When creativity goes amok
I’ve had this picture in my cabinet for years. But needed to dig it out this past week to share with my old roommate. It always makes me laugh. (For the record my wife is a lousy seamstress and she would never stitch on my superhero outfit.) It really got me thinking that those of us who are in a creative field live in a fine line between being a hero, or just plain stupid.
With my last name “Kent” I was the subject of many Clark Kent references throughout my life. While I was never faster than a speeding bullet, or more powerful than a steaming locomotive – there was one time I was able to leap a tall building (although it was a building my kid made out of Legos, and it really wasn’t that tall.)
The thing is, when you are involved in marketing, you are on a constant quest to find the right theme, the right words, the right visuals to make your client stand out. Your goal is to trigger the consumer’s brain to remember your client or their product. So as a result you will try to push the envelope. You often hear that you’ll never be a success in marketing unless you make your client sweat a little. You make them uncomfortable.
That comfort distress could be in how much of their budget they devote to advertising or it could be in the creative of the message. Or it could be both.
There are loads of times in my 40-year career in marketing, news and public relations that I felt totally justified to slip into my superhero uniform and have the wind whip my cape. There were probably more times in that career when I would have been stitching “Stupid” on my own uniform.
I think that goes with our territory.
In northern Michigan there are loads of examples of really good advertising and really bad advertising.
Typically when you see talking dogs in local ads, they are examples of bad commercials. Just because you can make dogs talk, doesn’t mean you should make your dog talk. In fact most local attempts to use humor in their advertising will almost always fall flat. Putting humor into radio and TV scripts is an extremely difficult task. In a previous blog I mentioned the creative and humorous billboard ads of Maxbauer’s Meats. They understand how to use humor.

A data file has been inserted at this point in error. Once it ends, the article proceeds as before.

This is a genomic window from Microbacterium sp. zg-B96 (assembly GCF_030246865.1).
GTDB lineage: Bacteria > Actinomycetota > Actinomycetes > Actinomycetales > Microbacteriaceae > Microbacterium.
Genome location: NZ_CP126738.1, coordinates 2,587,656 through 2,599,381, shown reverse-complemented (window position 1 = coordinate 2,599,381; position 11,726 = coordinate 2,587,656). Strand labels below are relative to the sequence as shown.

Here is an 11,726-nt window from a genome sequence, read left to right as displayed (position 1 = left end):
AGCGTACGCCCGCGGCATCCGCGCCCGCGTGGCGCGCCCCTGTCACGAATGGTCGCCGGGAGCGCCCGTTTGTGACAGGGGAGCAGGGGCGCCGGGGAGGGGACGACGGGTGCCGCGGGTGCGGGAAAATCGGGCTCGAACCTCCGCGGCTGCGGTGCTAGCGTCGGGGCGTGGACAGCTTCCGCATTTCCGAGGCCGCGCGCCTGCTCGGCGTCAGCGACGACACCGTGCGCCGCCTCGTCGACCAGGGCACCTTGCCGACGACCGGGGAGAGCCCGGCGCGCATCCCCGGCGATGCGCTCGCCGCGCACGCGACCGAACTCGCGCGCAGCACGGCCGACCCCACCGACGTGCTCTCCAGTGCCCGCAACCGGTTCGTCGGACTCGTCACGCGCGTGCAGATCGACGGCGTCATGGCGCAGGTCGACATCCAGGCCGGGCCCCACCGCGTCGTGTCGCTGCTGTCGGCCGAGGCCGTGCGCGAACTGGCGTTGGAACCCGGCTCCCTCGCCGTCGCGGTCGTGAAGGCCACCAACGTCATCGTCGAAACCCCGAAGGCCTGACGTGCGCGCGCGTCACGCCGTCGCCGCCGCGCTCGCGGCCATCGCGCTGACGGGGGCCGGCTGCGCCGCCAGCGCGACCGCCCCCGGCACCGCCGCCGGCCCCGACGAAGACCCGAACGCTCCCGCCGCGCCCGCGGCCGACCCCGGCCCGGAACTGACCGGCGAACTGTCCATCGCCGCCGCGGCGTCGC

I’m not immune to creating bad ads that totally fell flat. Back when I was doing Saturn TV ads I tried using humor and the ads got pulled shortly after they ran. They were pulled for a good reason. The ads fit the category of being just plain stupid. I spent a lot of time looking for the ads to show you, but I fear they found their way to a trashcan that should never be found.
There are plenty of truly outstanding local ads that are on radio and television. Hopefully I’ve been responsible for some of them. But I’ve always been impressed with most of the ads for McLaren Hospital. They are beautifully shot with a clear message.
While working with Big Brothers Big Sisters I created an ad using John Cueter from Fox Motors and Bill Marsh Jr. from the Bill Marsh auto group.
Neither Bill nor John, were comfortable with this ad. Both challenged me right up to the time we had the camera in their face. Yet the final product was effective and worked to get the message out about the bowling event. We used that spot for many years. Every year we got great response.
It has become easier for local advertisers to use special effects in their commercials. I’ve been known to drop cars from the sky, have the cars flip over and fall into the earth and come out of the earth.
But the special effects should not tell the whole story. They can be eye-catching, but you still need to make sure the effects help relay the key message and don’t get in the way of the message.
Back in 2006 I won three national Telly Awards for spots that I wrote and produced. Each was visually interesting and effective. But by today’s standards, none of these would be in contention for an award. When you push the envelope, the envelope continues to change. While the envelope will change, our job remains the same. We need to be story tellers. Discover the story we need to tell and make it interesting for the public.
I would not be so brazen to say that my work would ever put me in the advertising hall of fame. But I would say that my work reflects my clients very well along with the needs of my clients. I won’t be putting on my superhero cape any time soon, but I also won’t be hauling out my sewing kit and sewing “Stupid” on my uniform.
Be bold when you can. Push the envelope when you can. But at the same time, realize there will be mistakes. Pull those mistakes as quickly as possible. But don’t hesitate to push the boundaries another time. There is a fine line between genius and insanity. Perhaps the next time you’ll discover genius.